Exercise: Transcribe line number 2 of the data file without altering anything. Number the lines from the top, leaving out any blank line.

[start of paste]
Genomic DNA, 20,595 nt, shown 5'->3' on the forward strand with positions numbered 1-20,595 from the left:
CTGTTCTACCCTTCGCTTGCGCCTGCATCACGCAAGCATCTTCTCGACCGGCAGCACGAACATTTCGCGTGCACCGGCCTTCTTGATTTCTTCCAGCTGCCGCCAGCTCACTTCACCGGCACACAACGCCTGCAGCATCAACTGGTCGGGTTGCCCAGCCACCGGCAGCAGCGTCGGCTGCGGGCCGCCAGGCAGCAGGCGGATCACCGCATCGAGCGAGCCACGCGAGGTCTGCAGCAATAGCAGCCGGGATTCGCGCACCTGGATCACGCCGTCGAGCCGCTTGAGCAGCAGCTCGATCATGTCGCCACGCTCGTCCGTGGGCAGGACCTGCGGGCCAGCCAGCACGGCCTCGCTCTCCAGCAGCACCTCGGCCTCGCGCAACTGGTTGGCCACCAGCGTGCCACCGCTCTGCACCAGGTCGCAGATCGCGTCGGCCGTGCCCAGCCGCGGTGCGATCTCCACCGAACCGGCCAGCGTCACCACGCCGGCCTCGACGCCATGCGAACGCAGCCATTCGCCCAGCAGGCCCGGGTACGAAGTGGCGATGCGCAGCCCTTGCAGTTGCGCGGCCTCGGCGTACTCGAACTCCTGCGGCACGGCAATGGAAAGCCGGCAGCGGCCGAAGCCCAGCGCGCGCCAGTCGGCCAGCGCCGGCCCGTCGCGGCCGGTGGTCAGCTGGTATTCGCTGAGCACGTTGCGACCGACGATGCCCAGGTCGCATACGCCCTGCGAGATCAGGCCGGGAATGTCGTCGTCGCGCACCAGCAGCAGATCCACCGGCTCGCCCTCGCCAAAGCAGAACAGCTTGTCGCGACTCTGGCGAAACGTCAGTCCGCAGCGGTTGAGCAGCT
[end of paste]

CTGTTCTACCCTTCGCTTGCGCCTGCATCACGCAAGCATCTTCTCGACCGGCAGCACGAACATTTCGCGTGCACCGGCCTTCTTGATTTCTTCCAGCTGCCGCCAGCTCACTTCACCGGCACACAACGCCTGCAGCATCAACTGGTCGGGTTGCCCAGCCACCGGCAGCAGCGTCGGCTGCGGGCCGCCAGGCAGCAGGCGGATCACCGCATCGAGCGAGCCACGCGAGGTCTGCAGCAATAGCAGCCGGGATTCGCGCACCTGGATCACGCCGTCGAGCCGCTTGAGCAGCAGCTCGATCATGTCGCCACGCTCGTCCGTGGGCAGGACCTGCGGGCCAGCCAGCACGGCCTCGCTCTCCAGCAGCACCTCGGCCTCGCGCAACTGGTTGGCCACCAGCGTGCCACCGCTCTGCACCAGGTCGCAGATCGCGTCGGCCGTGCCCAGCCGCGGTGCGATCTCCACCGAACCGGCCAGCGTCACCACGCCGGCCTCGACGCCATGCGAACGCAGCCATTCGCCCAGCAGGCCCGGGTACGAAGTGGCGATGCGCAGCCCTTGCAGTTGCGCGGCCTCGGCGTACTCGAACTCCTGCGGCACGGCAATGGAAAGCCGGCAGCGGCCGAAGCCCAGCGCGCGCCAGTCGGCCAGCGCCGGCCCGTCGCGGCCGGTGGTCAGCTGGTATTCGCTGAGCACGTTGCGACCGACGATGCCCAGGTCGCATACGCCCTGCGAGATCAGGCCGGGAATGTCGTCGTCGCGCACCAGCAGCAGATCCACCGGCTCGCCCTCGCCAAAGCAGAACAGCTTGTCGCGACTCTGGCGAAACGTCAGTCCGCAGCGGTTGAGCAGCT